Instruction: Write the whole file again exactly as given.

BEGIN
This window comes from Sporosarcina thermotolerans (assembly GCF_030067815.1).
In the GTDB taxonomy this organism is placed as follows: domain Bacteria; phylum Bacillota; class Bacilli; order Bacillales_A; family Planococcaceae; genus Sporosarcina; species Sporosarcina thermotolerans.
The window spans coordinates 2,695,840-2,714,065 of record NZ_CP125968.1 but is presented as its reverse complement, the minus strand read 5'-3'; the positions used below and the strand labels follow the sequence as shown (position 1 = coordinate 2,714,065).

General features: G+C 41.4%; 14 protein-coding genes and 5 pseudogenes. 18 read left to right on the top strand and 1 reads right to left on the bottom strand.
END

This window comes from Sporosarcina thermotolerans (assembly GCF_030067815.1).
In the GTDB taxonomy this organism is placed as follows: domain Bacteria; phylum Bacillota; class Bacilli; order Bacillales_A; family Planococcaceae; genus Sporosarcina; species Sporosarcina thermotolerans.
The window spans coordinates 2,695,840-2,714,065 of record NZ_CP125968.1 but is presented as its reverse complement, the minus strand read 5'-3'; the positions used below and the strand labels follow the sequence as shown (position 1 = coordinate 2,714,065).

General features: G+C 41.4%; 14 protein-coding genes and 5 pseudogenes. 18 read left to right on the top strand and 1 reads right to left on the bottom strand.